For the past three seasons, the Washington Redskins have excelled in their use of the zone blocking scheme, establishing themselves as one of the better running teams in the league and twice sending running back Alfred Morris to the Pro Bowl.
Heading into the 2015 season, the Redskins plan to bolster their running attack by mixing in more of a power-running style under the leadership of a new offensive line coach.
Veteran NFL coach Bill Callahan was hired to that position Jan. 15, and said Wednesday on "Redskins Nation" that complementing the zone-blocking scheme under offensive coordinator Sean McVay will be one plan of attack moving forward.
"If you're talking schematics and you're talking about the power running game, the gap blocking aspects of the power running game come into play," Callahan told host Larry Michael. "I think what Coach [Sean] McVay has brought here and what he's done here has been very positive. We're trying to augment what we're doing with the gap game – which we're going to evolve."
Callahan said the zone and power blocking schemes often work hand-in-hand in the more successful offenses around the league.
"I think across the league, when you talk about the power running game, the zone game fits in that realm," he said. "So, you have to have the ability to run the tight zone game – which is a little bit more north and south – and then you have the wide zone game, which is a little bit more of the old Denver Broncos spectrum of running; a little more tackling outside."
Callahan comes to the Redskins with 16 years of NFL experience under his belt, including capturing the 2002 AFC Championship as a head coach of the Oakland Raiders. He most recently served as offensive coordinator/offensive line coach with the Dallas Cowboys from 2012-14, helping transform that franchise into the second-best rushing team in the league in 2014 (147.1 yards per game).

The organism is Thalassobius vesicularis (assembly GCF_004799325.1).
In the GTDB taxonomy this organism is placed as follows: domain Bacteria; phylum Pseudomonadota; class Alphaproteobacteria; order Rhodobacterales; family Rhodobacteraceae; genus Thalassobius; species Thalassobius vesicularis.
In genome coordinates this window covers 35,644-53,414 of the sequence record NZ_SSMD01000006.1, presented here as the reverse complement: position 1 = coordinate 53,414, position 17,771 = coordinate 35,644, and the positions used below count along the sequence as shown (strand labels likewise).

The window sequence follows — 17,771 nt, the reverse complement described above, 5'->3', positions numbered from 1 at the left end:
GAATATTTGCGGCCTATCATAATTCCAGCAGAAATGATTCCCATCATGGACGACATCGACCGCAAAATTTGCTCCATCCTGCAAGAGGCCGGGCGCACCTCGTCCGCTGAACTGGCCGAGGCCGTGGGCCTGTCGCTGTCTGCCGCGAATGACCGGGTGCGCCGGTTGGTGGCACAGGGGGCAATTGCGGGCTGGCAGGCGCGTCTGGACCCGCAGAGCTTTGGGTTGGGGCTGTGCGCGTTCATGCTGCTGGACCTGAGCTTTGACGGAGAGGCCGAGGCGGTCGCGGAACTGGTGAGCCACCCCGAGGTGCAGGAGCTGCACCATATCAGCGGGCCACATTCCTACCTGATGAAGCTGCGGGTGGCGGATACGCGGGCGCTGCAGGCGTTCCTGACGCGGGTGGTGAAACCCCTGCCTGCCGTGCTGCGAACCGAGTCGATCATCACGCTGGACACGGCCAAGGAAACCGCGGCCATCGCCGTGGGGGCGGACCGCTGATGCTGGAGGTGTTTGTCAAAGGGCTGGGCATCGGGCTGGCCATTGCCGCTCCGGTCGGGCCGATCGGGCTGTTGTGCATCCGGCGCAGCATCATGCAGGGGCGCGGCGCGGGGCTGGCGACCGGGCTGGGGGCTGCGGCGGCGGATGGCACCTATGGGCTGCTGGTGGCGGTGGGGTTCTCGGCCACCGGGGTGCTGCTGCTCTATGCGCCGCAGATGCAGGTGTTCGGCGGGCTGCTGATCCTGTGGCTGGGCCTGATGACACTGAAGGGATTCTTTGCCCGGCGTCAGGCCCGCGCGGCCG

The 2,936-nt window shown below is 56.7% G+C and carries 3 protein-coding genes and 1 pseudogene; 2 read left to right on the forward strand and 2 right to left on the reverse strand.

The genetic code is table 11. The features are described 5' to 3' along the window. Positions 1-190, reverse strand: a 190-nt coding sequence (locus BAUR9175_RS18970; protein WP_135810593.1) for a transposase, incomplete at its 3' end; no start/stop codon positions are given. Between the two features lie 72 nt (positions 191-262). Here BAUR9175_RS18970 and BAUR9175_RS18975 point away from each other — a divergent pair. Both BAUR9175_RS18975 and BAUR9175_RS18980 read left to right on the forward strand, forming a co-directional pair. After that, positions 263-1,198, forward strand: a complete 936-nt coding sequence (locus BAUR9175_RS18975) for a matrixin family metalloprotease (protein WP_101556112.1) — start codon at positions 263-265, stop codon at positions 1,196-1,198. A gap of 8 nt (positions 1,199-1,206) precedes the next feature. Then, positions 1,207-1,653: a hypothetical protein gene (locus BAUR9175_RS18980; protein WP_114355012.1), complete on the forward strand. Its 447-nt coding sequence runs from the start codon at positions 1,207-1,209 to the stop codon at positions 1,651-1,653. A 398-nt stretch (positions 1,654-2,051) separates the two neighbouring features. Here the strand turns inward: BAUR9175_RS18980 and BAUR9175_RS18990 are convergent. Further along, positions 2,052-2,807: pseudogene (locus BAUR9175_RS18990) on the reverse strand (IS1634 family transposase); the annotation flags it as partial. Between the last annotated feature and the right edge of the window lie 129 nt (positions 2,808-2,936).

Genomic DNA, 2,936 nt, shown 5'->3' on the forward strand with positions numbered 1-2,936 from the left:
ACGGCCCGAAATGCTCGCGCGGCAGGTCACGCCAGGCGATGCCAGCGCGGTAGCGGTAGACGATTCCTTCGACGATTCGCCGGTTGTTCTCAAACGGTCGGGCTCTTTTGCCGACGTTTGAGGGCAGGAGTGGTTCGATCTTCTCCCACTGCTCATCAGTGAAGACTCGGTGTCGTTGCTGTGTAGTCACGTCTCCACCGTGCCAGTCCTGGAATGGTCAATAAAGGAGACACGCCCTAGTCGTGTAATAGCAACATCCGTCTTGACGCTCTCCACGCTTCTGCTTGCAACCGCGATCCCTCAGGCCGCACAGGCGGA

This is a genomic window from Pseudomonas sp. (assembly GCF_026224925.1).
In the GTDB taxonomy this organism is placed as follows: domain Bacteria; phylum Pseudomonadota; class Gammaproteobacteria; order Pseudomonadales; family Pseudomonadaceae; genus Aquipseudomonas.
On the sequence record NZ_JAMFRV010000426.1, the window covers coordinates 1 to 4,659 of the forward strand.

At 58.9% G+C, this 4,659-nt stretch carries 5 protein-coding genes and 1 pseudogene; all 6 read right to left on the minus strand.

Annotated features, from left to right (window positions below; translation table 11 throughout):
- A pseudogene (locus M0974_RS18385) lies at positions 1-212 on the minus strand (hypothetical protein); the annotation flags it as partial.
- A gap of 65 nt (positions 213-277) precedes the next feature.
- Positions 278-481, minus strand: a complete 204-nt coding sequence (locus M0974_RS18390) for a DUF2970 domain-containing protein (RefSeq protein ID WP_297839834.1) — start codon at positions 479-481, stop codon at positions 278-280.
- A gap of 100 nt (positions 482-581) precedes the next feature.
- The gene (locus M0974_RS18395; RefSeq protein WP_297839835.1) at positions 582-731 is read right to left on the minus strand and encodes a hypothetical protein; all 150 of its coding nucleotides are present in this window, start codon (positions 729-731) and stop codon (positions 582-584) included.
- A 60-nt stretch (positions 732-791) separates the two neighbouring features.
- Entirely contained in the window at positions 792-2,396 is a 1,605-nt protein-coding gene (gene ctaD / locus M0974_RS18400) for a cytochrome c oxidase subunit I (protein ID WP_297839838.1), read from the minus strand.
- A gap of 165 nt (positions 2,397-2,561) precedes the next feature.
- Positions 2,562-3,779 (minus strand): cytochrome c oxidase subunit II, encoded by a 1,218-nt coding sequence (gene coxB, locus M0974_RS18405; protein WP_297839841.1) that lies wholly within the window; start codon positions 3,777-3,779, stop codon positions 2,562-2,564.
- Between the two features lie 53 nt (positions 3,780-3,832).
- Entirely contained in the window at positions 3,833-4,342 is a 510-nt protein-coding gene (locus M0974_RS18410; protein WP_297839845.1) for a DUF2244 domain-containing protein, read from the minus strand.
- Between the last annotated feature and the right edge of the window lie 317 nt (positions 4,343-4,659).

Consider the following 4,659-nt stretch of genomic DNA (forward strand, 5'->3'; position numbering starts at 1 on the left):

Callahan – who also had two offensive linemen (Tyron Smith and Zach Martin) named to The Associated Press 2014 All-Pro Team – in all has had 10 offensive linemen combine for 22 Pro Bowl selections during his career with the Cowboys, New York Jets and Raiders.
The Benedictine University product said he has a "tough" coaching approach, but says it's important to be "extremely fair" to his players, as well.
"We work hard," said Callahan, who prides himself on "teaching, becoming a technician and really helping any players fix an issue or problem they might have and try to find solutions for them to maximize their abilities.
"That's what I think coaching a team is all about," he said.
Callahan also discussed the advantages of having an offensive line already led by the likes of left tackle Trent Williams, who is coming off his third Pro Bowl selection.
"I think he's outstanding," Callahan said of Williams. "He's tremendously athletic, what he can do from footwork and redirect and reach, he has all the qualities of a great player. … He still has much more to achieve. I'm certainly excited and hopeful we can get him there."
Callahan said he's already counting the days until he's able to coach up his new players and continue the tradition of strong offensive line play in Washington.
"I'm genuinely excited," he said. "I've always prided myself on trying to take a group and make them better. This is a great challenge – one I'm fired up about."